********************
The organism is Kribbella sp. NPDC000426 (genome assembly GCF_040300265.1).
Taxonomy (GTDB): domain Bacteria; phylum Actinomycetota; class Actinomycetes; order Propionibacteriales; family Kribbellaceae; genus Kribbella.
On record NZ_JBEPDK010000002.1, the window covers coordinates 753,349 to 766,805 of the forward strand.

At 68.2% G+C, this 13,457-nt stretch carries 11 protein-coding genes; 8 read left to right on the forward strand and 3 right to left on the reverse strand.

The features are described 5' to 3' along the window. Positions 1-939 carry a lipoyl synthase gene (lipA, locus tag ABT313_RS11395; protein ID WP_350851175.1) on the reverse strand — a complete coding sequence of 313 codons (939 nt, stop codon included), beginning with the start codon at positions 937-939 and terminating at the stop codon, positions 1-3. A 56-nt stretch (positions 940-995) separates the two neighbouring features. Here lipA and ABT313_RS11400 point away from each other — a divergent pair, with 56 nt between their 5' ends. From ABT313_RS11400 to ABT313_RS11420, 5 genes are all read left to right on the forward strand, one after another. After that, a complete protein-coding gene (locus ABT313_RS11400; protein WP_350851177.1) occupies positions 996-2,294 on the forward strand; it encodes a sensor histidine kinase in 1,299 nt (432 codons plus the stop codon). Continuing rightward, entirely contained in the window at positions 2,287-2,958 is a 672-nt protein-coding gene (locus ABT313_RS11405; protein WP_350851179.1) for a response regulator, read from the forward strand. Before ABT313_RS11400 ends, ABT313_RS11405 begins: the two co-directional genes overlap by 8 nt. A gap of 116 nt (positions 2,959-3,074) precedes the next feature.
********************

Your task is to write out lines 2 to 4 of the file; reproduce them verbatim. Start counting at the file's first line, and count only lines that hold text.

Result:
Taxonomy (GTDB): domain Bacteria; phylum Actinomycetota; class Actinomycetes; order Propionibacteriales; family Kribbellaceae; genus Kribbella.
On record NZ_JBEPDK010000002.1, the window covers coordinates 753,349 to 766,805 of the forward strand.

At 68.2% G+C, this 13,457-nt stretch carries 11 protein-coding genes; 8 read left to right on the forward strand and 3 right to left on the reverse strand.